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Philippine church leaders cause stink over Canadian waste

Environmentalists demand Canada's PM take back containers full of toxic waste left dumped at Manila's docks

Philippine church leaders cause stink over Canadian waste

Environmental activist group Ban Toxics displays an image of a container of trash from Canada a few kilometers from where Canadian Prime Minister Justin Trudeau is attending the ASEAN summit on Nov. 14. (Photo courtesy of Ban Toxics)

Joe Torres, Manila
Philippines

November 14, 2017

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Catholic Church leaders in the Philippines are calling on Canadian Prime Minister Justin Trudeau to take back several shipping containers of toxic waste that arrived in the country from Canada in 2013.

The Canadian premier is in Manila this week for the 31st summit of the Association of Southeast Asian Nations, a regional grouping that promotes economic, political, and security cooperation.

On Nov. 14, Trudeau delivered an impassioned pitch to ASEAN countries to open the door to Canada joining the East Asia Summit and the region's defense ministers’ panel.

"We are ready to contribute to ASEAN's success in an increasingly globalized world," he said, adding that it would allow Canada to become "a full and dynamic partner" of ASEAN.

Climate justice activists, however, said Trudeau has done "a lot of talk and photo-ops" but has not addressed the cargoes of toxic waste that have been waiting to be taken back to Canada.

The shipments — which were labeled as recyclable plastics — arrived in batches from Canada in July and August of 2013, according to watchdogs. 

But it wasn’t until February 2014 that they were discovered to contain hazardous waste materials, after the Philippines’ Bureau of Customs decided to open them due to a foul smell.

Auxiliary Bishop Broderick Pabillo of Manila said the ongoing ASEAN summit is an opportunity for the Philippine government to ask Trudeau to take the waste back.

"We should insist that they take back the containers of trash," said the prelate, who is known for his advocacy for the environment.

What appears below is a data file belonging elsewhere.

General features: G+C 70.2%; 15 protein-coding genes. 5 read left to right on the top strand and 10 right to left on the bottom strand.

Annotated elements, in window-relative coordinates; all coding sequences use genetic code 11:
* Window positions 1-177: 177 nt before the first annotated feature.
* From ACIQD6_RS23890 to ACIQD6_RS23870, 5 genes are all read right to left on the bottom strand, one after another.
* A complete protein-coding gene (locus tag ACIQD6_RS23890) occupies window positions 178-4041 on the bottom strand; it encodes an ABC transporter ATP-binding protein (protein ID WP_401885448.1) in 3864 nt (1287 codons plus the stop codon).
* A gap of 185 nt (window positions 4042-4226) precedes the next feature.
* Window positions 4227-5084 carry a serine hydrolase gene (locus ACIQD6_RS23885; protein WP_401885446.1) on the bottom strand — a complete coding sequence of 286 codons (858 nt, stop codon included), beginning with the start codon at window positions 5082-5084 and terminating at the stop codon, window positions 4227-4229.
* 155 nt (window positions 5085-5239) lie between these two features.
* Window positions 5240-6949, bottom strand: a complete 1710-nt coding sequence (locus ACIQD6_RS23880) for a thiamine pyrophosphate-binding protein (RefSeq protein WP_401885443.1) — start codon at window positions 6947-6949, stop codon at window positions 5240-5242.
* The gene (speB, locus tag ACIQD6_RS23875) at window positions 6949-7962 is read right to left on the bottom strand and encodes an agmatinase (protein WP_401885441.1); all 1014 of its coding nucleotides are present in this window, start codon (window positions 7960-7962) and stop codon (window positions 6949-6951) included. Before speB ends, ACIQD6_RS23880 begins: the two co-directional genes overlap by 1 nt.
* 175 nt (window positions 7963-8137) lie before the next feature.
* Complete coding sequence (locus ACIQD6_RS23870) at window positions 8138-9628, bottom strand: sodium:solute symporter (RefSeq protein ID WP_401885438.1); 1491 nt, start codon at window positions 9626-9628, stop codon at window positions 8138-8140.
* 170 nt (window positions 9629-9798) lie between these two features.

Father Edwin Gariguez, executive secretary of the Philippine bishops' social action arm, said Canada should be made accountable for dumping waste in the country.

He said Trudeau needs to take "decisive action" to resolve the issue. "No community deserves to be a dumping ground for toxic waste," he said.

"Until now Canada has not lifted a finger for the re-importation of their waste. This is unacceptable," said Anna Kapunan, advocacy specialist for the group BAN Toxics.

"We ask Mr. Trudeau, what are you waiting for? Must someone become ill or perish before you take action?" she said. 

At least 75 large container vans filled to the brim with rotten Canadian trash are still sitting in Manila's port.

During the 2016 Philippine elections, then presidential candidate Rodrigo Duterte lambasted Canada’s dumping of waste in the country as a "derogation of our national dignity."

"Why are you making my country your dumping ground? I will call you in a room and force you to eat your trash," Duterte was quoted during the campaign, referring to Trudeau.

BAN Toxics issued an appeal to Duterte to fulfil his campaign promise to hold Trudeau accountable for Canada’s garbage. 

To dramatize their call during the ASEAN summit, activists displayed an image of a container of trash along a major thoroughfare a few kilometers from where Trudeau and other world leaders were meeting.

In a press briefing on the sidelines of the ASEAN summit on Nov. 13, Trudeau said it is possible now for Canada to bring back the container vans of trash that were shipped to the Philippines.

He said Canada was earlier hampered by legal regulations that prohibited the country from taking back the garbage from Manila.

"Those regulations and those impediments have now been addressed, so it is now theoretically possible to get it back," he added.

He said Canada and the Philippines need to discuss how to send back the trash, including who should pay for it.

"There’s still a number of questions around who would pay for it.... This was, at its origin a commercial transaction. It did not involve government,” Trudeau said.

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